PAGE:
But for reliable national and regional defence on the Alliance’s eastern flank this is not sufficient. Beside the well-established and exercised NATO chain of command, close horizontal coordination and thorough interoperability between NATO neighbors is crucially important as well. Proper interoperability and a common operational readiness among the Baltic States and Poland, as well as the other allies in the region, will be an effective force multiplier for the collective defence.
Lack of the Regional Defence Strategy
The democratic countries of the Baltic States and Poland have similar constitutions, defence strategies, and command and control systems. All four states have regular and active reserve forces and two of them, Estonia and Lithuania, have conscription. They are organized according NATO standards and the vertical NATO chain of command is well established. But there is one particular issue of primary concern – each country is developing its own Defence Strategy which partially neglects the strategies of its NATO closest neighbours.
It is no surprise that not having a commonly accepted long-term regional Defence Strategy will lead to a reduction of NATO’s strategic depth. This is visible right now. For example, each Baltic State is purchasing a different model of Infantry Fighting Vehicle. Lithuania invested the largest sum ever for defence acquisitions when it agreed to the Boxer platform. Estonia invested in the CV 90 and Latvia is purchasing the UK-produced CVR type machines. And Poland has its own agenda as well – having a relatively big national defence industry complex it is capable to supply its Armed Forces with its own homemade military hardware. It is no surprise why it uses different weaponry in comparison to its NATO neighbours. It produces and supplies its own troops with Infantry Fighting Vehicle – Rosomark. Differences are also visible in the acquisition of howitzer artillery systems. Lithuania has purchased PZH 2000, while Estonia acquired Korean made – K9 etc. Having different types of weapon systems in the region have some obvious problems in the different types of ammunition and the logistics to operate and maintain the systems. It reduces the manoeuvre capability within NATO’s territory and is much more expensive for each Baltic country.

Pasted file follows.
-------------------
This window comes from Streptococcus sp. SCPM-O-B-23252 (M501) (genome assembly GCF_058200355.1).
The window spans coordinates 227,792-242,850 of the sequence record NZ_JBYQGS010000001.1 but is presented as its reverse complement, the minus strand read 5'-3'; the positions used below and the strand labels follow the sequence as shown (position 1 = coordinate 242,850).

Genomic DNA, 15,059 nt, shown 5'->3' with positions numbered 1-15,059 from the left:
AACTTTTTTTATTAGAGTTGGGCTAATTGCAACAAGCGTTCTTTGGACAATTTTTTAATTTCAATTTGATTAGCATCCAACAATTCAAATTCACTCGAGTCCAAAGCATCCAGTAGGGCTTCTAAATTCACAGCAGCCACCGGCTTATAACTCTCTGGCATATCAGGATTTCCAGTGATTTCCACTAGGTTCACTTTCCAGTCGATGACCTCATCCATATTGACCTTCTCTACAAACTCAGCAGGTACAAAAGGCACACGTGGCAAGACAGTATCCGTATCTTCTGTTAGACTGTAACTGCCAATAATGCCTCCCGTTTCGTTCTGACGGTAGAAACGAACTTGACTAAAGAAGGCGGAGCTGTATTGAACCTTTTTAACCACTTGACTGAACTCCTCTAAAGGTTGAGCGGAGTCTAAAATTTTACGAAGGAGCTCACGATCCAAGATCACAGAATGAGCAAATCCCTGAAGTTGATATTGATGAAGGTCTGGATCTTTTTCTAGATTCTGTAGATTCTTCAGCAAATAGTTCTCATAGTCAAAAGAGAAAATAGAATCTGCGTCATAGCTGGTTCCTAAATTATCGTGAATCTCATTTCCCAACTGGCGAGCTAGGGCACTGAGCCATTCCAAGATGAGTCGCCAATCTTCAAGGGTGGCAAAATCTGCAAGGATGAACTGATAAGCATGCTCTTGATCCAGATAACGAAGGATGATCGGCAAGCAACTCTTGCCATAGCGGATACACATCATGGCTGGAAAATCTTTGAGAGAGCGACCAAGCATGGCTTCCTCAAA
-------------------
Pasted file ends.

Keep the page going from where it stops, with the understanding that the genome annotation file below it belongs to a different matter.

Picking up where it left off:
There are other negative implications to overcome. For example, the establishment of a NATO “military” Schengen Zone, enabling the free movement of military troops, logistics, and weapons between NATO countries is essential. We hope that in the nearest future this will be agreed and implemented among NATO members. This step will improve NATO’s strategic depth in Europe, but to maximize such a benefit, each country must be able to fully implement it. In this regard, we have some serious challenges – Lithuania, Latvia and Estonia still use the 1520 mm gauge railway they inherited under the Soviet system. This is highly problematic since it is not interoperable with the Polish 1435 mm standard gauge railway system. In case of a crisis, this disparity in rail road systems will greatly slow down NATO troop movement throughout the region, while it could be very effective for organized movement from Russia. Another transit infrastructure example is the road systems. The roads between Lithuanian and Poland are much narrower and underdeveloped in comparison to the road system which connects Belorussia and Russia. Therefore, the necessity of proper coordination and planning is obvious, and it must be done at all regional and national levels (not purely military). Failure to properly address these kinds of transit problems reduces NATO strategic depth in Europe for maneuver, mobility, and logistics, which is vitally important for the effective defence of the region and the entire Alliance.